About KT Tunstall
Kate Victoria "KT" Tunstall is a Scottish singer-songwriter and musician. She first gained attention with a 2004 live solo performance of her song "Black Horse and the Cherry Tree" on Later... with Jools Holland.
The name of her debut album, Eye to the Telescope, was inspired by her childhood experiences at her father's physics laboratory at University of St Andrews. Released in 2004, this album launched her music career. That album inspired her nomination for the Mercury Prize in 2005, BRIT Award for Best British Live Act and BRIT Award for Best Breakthrough Act in 2006, and Grammy Award for Best Female Pop Vocal Performance in 2007. She eventually won BRIT Award for Best British Female Artist and European Border Breakers Award, both in 2006. The single "Black Horse and the Cherry Tree" was given the Q Magazine Award for Best Track in 2005, and "Suddenly I See" won the Ivor Novello Award for Best Song in 2006. "Suddenly I See" became a popular hit and has been featured in The Devil Wears Prada, Blind Dating, Ugly Betty, Grey's Anatomy, Love, Rosie, Thrillville, and as a campaign song of the Hillary Clinton 2008 presidential campaign.
She has released six albums internationally: Eye to the Telescope , Drastic Fantastic , Tiger Suit , Invisible Empire // Crescent Moon , KIN and WAX . She has also appeared in two episodes of the comedy series This is Jinsy on Sky Atlantic.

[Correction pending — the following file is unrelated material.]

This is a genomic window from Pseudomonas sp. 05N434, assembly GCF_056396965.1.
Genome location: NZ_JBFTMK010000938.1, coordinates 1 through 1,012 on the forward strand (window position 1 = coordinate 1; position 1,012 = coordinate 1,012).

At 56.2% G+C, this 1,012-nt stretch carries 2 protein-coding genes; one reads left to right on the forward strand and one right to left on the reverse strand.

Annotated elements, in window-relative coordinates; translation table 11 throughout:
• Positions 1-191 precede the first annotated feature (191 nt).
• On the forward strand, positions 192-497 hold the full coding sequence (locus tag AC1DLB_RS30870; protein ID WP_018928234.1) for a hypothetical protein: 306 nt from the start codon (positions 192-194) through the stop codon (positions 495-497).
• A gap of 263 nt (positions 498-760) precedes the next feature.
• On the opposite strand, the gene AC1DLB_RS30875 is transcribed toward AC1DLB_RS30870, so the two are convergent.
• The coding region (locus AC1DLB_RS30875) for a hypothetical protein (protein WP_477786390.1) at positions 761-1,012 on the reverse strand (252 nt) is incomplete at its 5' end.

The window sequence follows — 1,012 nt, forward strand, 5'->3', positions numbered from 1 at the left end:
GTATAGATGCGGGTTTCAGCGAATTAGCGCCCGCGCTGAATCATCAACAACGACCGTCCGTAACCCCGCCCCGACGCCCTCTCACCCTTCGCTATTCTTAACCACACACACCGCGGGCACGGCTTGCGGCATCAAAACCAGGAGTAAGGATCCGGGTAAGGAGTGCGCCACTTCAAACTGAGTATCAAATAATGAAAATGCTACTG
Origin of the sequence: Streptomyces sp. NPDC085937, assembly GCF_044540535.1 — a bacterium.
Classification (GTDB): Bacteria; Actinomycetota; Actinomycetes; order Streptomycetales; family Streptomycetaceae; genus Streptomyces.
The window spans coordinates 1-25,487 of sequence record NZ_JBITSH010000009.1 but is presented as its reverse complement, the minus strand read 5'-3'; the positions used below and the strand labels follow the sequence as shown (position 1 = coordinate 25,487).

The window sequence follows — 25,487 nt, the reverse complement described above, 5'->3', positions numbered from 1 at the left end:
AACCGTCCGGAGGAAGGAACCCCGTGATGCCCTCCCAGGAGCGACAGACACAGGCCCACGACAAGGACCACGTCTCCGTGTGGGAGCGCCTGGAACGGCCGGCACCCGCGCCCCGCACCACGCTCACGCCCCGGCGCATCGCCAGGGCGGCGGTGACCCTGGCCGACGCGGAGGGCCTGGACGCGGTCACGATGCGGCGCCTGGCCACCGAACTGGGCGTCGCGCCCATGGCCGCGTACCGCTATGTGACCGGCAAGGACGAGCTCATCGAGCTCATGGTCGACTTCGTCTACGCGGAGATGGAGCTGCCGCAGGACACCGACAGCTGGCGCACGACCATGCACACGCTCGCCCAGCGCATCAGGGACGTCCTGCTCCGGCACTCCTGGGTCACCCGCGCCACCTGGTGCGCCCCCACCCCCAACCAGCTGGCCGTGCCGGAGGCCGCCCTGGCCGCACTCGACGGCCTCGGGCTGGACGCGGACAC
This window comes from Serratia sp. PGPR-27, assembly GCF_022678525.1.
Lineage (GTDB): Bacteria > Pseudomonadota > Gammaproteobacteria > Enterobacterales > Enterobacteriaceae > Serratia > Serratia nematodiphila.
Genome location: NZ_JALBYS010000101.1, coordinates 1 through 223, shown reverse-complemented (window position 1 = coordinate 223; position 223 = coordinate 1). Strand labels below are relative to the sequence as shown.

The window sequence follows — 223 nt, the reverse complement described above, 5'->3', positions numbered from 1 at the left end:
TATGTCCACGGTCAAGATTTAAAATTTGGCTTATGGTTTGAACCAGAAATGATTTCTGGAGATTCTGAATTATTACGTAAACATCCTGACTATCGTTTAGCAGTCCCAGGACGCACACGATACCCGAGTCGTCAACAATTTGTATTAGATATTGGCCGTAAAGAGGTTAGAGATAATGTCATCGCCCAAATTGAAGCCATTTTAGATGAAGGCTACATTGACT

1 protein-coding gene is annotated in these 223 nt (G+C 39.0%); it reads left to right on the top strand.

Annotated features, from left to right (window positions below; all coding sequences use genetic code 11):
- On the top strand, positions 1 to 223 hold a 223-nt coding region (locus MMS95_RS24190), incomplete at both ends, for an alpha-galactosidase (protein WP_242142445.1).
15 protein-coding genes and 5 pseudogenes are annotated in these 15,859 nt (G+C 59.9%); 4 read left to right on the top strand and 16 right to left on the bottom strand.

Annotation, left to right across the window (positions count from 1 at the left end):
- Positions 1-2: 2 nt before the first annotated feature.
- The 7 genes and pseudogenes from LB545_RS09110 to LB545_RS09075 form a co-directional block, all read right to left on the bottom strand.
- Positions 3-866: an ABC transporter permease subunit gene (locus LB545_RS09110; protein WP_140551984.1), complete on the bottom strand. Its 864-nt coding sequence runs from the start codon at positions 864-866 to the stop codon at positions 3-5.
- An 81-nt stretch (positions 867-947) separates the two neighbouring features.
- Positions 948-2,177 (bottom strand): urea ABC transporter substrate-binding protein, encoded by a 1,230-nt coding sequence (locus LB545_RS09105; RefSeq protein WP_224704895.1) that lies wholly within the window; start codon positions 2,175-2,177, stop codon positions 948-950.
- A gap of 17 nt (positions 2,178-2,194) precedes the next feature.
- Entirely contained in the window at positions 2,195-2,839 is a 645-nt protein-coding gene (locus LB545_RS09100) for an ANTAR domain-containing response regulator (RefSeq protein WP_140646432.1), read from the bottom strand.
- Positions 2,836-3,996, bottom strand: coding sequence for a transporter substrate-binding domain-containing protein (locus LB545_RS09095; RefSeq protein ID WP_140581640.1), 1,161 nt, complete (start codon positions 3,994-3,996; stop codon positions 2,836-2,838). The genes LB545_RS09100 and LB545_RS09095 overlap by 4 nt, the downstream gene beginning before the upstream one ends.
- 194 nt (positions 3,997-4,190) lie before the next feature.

Tunstall has written soundtracks for films: "Boy" for The Kid, "Miracle" for Winter's Tale, "We Could Be Kings" for Million Dollar Arm, "Float", "Strange Sight" and "1000 Years" for Tinker Bell and the Legend of the NeverBeast, "Fit In" for About Ray, and "Bad Moms ", "Enough is Enough ", and "Get Your Tits Up " for Bad Moms.
Tunstall was born to a half-Chinese, half-Scottish mother, Carol Ann, who was from Hong Kong, and an Irish father. Her parents met while her mother was working as a dancer in Penthouse bar in Edinburgh, where her father was a bartender. She never met her biological father. She was born at Edinburgh's Western General Hospital and, at 18 days old, her mother placed her for adoption with a family in St Andrews, Fife, Scotland. Her adoptive father, David Tunstall, was a physics lecturer at the University of St Andrews, and her adoptive mother, Rosemary Tunstall, was a primary school teacher. Tunstall has said: "My earliest memories are Californian", attributed to a sabbatical that her father took at the University of California, Los Angeles in 1979. She was musically oriented and her adoptive parents supported her interest. She recollected that she asked for a piano when she was four.
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